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Sino nasal malignancies

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Text of Sino nasal malignancies

  • 1. Nasal Cavity and Para nasal Sinuses Cancer by Osama El-Zaafarany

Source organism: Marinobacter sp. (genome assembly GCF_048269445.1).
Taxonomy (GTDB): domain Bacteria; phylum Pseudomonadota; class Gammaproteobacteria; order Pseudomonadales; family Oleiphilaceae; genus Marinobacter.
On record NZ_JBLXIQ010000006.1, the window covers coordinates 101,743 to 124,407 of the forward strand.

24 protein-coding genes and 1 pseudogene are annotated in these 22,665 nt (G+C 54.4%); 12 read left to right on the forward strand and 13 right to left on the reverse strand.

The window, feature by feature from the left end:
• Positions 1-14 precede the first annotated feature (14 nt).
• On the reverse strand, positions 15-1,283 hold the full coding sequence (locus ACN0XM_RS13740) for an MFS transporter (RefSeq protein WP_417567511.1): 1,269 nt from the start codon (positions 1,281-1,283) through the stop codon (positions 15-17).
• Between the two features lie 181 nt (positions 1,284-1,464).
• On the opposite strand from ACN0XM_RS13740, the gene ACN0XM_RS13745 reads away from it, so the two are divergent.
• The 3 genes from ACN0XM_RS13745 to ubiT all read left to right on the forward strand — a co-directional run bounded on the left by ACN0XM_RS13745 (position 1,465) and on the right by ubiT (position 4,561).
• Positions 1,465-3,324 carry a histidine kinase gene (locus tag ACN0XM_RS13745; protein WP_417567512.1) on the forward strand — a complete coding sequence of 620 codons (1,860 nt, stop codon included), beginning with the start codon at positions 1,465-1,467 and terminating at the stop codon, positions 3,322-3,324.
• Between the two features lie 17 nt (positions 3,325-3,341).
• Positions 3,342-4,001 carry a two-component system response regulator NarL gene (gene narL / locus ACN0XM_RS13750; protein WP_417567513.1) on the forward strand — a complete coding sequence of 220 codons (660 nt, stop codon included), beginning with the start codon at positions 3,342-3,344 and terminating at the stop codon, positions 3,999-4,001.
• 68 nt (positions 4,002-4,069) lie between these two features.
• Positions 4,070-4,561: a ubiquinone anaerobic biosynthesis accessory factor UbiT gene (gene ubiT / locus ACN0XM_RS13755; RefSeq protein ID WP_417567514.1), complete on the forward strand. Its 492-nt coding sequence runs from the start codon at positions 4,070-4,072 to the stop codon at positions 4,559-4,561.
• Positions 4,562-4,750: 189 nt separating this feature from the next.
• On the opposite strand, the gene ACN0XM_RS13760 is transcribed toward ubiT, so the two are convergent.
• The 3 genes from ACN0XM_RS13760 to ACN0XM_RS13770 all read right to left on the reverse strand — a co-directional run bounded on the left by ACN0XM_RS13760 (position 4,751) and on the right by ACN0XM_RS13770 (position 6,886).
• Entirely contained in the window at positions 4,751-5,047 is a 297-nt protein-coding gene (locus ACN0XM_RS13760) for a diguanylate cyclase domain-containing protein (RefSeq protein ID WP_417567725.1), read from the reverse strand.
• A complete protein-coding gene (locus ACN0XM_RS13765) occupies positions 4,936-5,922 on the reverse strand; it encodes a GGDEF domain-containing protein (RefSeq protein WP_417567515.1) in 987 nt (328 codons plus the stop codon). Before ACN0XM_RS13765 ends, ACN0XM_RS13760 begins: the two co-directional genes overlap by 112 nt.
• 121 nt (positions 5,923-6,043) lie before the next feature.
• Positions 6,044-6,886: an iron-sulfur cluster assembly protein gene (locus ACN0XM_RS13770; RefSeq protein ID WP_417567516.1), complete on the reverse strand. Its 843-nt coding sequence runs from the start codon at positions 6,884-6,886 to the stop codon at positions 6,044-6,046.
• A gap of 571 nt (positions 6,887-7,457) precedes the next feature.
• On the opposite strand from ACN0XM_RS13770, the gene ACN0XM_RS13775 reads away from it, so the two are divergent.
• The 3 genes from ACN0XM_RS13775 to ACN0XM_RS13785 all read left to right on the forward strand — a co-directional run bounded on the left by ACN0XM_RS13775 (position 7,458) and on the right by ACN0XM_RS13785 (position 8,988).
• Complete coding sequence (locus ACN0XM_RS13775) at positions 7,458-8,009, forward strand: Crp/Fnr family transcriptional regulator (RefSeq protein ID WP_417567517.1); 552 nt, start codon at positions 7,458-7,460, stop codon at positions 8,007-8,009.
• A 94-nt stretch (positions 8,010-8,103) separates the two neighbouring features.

2. Incidence: 3% of aerodigestive malignancies 1% of all malignancies Males : females = 2 : 1. Sixth to seventh decades The maxillary sinus is most commonly involved with tumor, followed by the nasal cavity, the ethmoids, and then the frontal and sphenoid sinuses. 3. Anatomy 4. Maxillary antrum: Superior : orbit, ethmoids Posterior : pterygoids, infratemporal fossa. Ethmoid sinus: Superior : fovea, cribiform Medial : lamina papyracea 5. Sphenoid sinus Superior : optic nerve, pituitary Lateral : ICA, cavernous sinus Inferior : nasopharynx. Frontal sinus Inferior: orbit. Posterior: anterior cranial fossa 6. Lymphatic Drainage The anterior nose has the same lymphatic drainage as the external nose. These tend to spread to the submental or level I area. The posterior nose tends to drain to the retropharyngeal nodes as well as the lateral pharyngeal nodes, which eventually drain into the level II. 7. Etiological Factors: Exposure: Wood, nickel-refining processes Industrial fumes, leather tanning Specific asssociations found include squamous cell carcinoma in nickel workers and adenocarcinoma in workers exposed to hardwood dusts and leather tanning. Cigarette and Alcohol consumption No significant association has been shown 8. Pathologic classification: 1) 2) 3) 4) 5) 6) 7) 8) 9) 10) 11)Squamous cell carcinoma Adenoid cystic carcinoma Mucoepidermoid carcinoma Adenocarcinoma Hemangiopericytoma Melanoma Olfactory neuroblastoma Sarcoma: osteogenic, fibrosarcoma, chondrosarcoma, rhabdomyosarcoma Lymphoma: (NHL, NK/T-cell lymphoma=lethal midline granuloma). Metastatic tumors (RCC is the most common). Sinonasal undifferentiated carcinoma 9. Natural History: Squamous cell carcinoma: Most common tumor (80%), Males, Sixth decade. Location:Maxillary sinus (70%) Nasal cavity (20%), lateral nasal wall is the most common site 88% present in advanced stages (T3/T4). 90% have eroded walls of sinuses. Regional lymph node metastasis is about 10% to 20% of cases. Local recurrence rate 30% to 40%. 10. Adenocarcinoma: 2nd most common, 5-20% Ethmoids. Strong association with occupational exposures. High grade subtype: 30% present with metastasis 11. Adenoid Cystic Carcinoma: 3rd most common (3-15%). occurs most frequently in women, and in the fifth and sixth decades. Palate > major salivary glands > sinuses. Neck metastasis is rare. Multiple recurrences, distant mets. Perineural spread Resistant to tx. Postoperative RTx is very important. Long-term followup necessary 12. Olfactory Neuroblastoma Esthesioneuroblastoma: Originate from stem cells of neural crest origin that differentiate into olfactory sensory cells. Kadish staging system: A: confined to nasal cavity B: involving the paranasal cavity C: extending beyond these limitsAggressive behavior Local failure: 50-75% Metastatic disease develops in 20-30% Treatment is en bloc surgical (craniofacial) resection with postoperative RTx. 13. Sinonasal Undifferentiated Carcinoma: It is rare type, believed to arise from Schneiderian epithelium, the Sionasal ectodermn. Risk factors: Smoking and radiation. The median age 6th decade, male predominance. Aggressive locally destructive lesion. Frequent orbital invasion and intracranial extension. Greater tendency to metastasize than squamous carcinoma. DD: melanoma, lymphoma, olfactory neuroblastoma, rhabdomyosarcoma, neuroendocrine carcinoma, and poorly differentiated squamous cell carcinoma. Prognosis is usually poor, with a median survival of 18 months. Overall survival is a bout 20% at 5 years. Preoperative chemotherapy and radiation may offer improved survival if combined with radical surgery. 14. Staging: 15. Ohngrens Line a line that is drawn from the angle of mandible to the medial canthus. Ohngren indicated that tumors that presented above this line (suprastructure); both superiorly and posteriorly, tended to have a worse prognosis 16. Clinical Presentation: (delayed diagnosis) Oral symptoms: 25-35%; Pain, trismus, alveolar ridge fullness, erosionNasal findings: 50% Obstruction, epistaxis, rhinorrheaOcular findings: 25% Epiphora, diplopia, proptosisFacial signs: Paresthesias, asymmetryClassic Triad of advanced disease: facial asymmetry tumor bulge in oral cavity nasal mass 17. Diagnostic workup: Physical exam Nasal endoscopy Biopsy Radiography (CT, MRI). 18. Computed Tomography Bone erosion 85% accuracy Difficult to differentiate between: Tumor vs. inflammation vs. secretions 19. MRI 94% accuracy Inflammatory tissue & secretions: intense T2 Tumor: intermediate T1 & T2, Enhancement with Gadolinium If there is a question of neural involvement, MRI is excellent for determining perineural spread, involvement of the dura, or involvement intracranially. 20. Treatment Recommendations: 21. Surgery: Surgical resection is the primary treatment modality for cancersinvolving the maxillary or ethmoid sinuses. Resection is often limited by tumor involvement of the base of skull which can result in damage to critical structures such as brain, and the cranial nerves. In the past, contraindications to surgical resection included tumor extension to the lateral skull base, intracranial contents, or cavernous sinus. However, with advances in surgical technique and reconstruction, the decision of more extensive surgery, such as a craniofacial resection via craniotomy or transglabellar/subcranial approach can be considered in ethmoid sinus tumors involving cribriform plate for example. 22. Unresectability: extension to frontal lobes invasion of prevertebral fascia bilateral optic nerve involvement cavernous sinus extensionSurgical approaches: Endoscopic Lateral rhinotomy Transoral/transpalatal Midfacial degloving Combined craniofacial approach 23. Surgical procedures: The goal of surgery for nasal cavity and paranasal sinus tumors is to achieve en bloc resection of all involved bone and soft tissue with clear margins while maximizing the cosmetic and functional outcome. Limited nasal cavity lesions may be resected with medial maxillectomy. Ethmoid lesions usually require medial maxillectomy and en bloc ethmoidectomy. combined craniofacial procedure for lesions involving the inferior surface of the cribriform plate and the roof of the ethmoid. The bony defect in the anterior cranial floor is closed with a vascularized pericranial or temporal muscle flap. 24. maxillary antral cancers: radical maxillectomy that removes en bloc the entire maxilla and ethmoid sinus. Suprastructure lesions may involve the orbit, necessitating orbital exenteration. Resection of involved periosteum and frozen-section control of adjacent orbital contents with preservation of the eye may be possible in select lesions with involvement of the periorbita without intraorbital extension Orbital preservation surgery in select patients with involvement of the bony orbit but not soft tissue does not appear to result in poorer survival or local control than those undergoing exenteration. 25. Inferior medial maxillectomyMedial maxillectomyCranio-facial resectionRadical maxillectomy with excentration 26. Indications for orbital exenteration: Involvement of the orbital apex Involvement of the extraocular muscles Involvement of the bulbar conjunctiva or sclera Lid involvement beyond a reasonable hope for reconstruction Non-resectable full thickness invasion through the periorbita into the retrobulbar fat 27. Reconstruction after surgery:Surgery for sinonasal cancers leaves major defects in the skull and needs to be reconstructed. Advances in tissue transfer techniques (particularly microvascular free flaps) provide reconstructive options in addition to maxillofacial prostheses. 28. Types (Stages) of obturator prostheses: (I) Immediate (surgical) obturator prostheses: initiated at the time of surgery fabricated on a cast obtained from an impression made at the time of the pretreatment dental examination. fabricated using autopolymerizing acrylic resin (methyl methacrylate) ligated into position following tumor resection but before flap closure.(II) Transitional obturator prosthesis: a minimum of 7 to 10 days after surgery.(III) Definitive (permanent) obturator prosthesis: begin once adequate healing has occurred, and radiation therapy is completed (usually after three to four months). 29. Radiotherapy: Addition of Rtx. to surgery improve 5-years survival (44%) when compared to RTx. alone (23%) or surgery alone. Indications: Adjuvant (standard of care). Definitive: medically inoperable or who refuse radical surgerypre- and postoperative radiation may result in similar control rates. But post-operative RTx preffered: Preoperative radiation increases the infection rate and the risk of postoperative wound complications. Preoperative radiation may obscure the initial extent of disease=surgery can not remove the microscopic extensions of the tumor. Postoperative radiation therapy is started 4 to 6 weeks aftersurgery. 30. Indications of elective nodal irradiation: Not routinely recommended in nasal cavity nor ethmoid sinus tumors. In maxillary tumors: include ipsilateral submandibular and subdigasteric nodes in: Squamous cell carc. Poor differ carc. T4 lesions. N.B. The neck is irradiated after neck dissection for nodal involvement at presentation according to the usual guidelines for postoperative neck irradiation in other head & neck cancers. 31. Target & Dose for 3D-CRTx. (I) Definitive RTx: Recommend 3D-CRT or IMRT planning to increase sparing of normal structures. GTV = clinical and/or radiographic gross disease.CTV1 = 1 cm margin on primary and/or nodal GTV= 66-70 Gy; (1.8-2Gy/Fx.) CTV2 = high-risk regions (depending on the presence or absence of anatomic boundaries to microscopic spread)= 60-63 Gy. CTV3 = elective neck= 54-57 Gy 32. (II) Post-operative RTx : A typical targ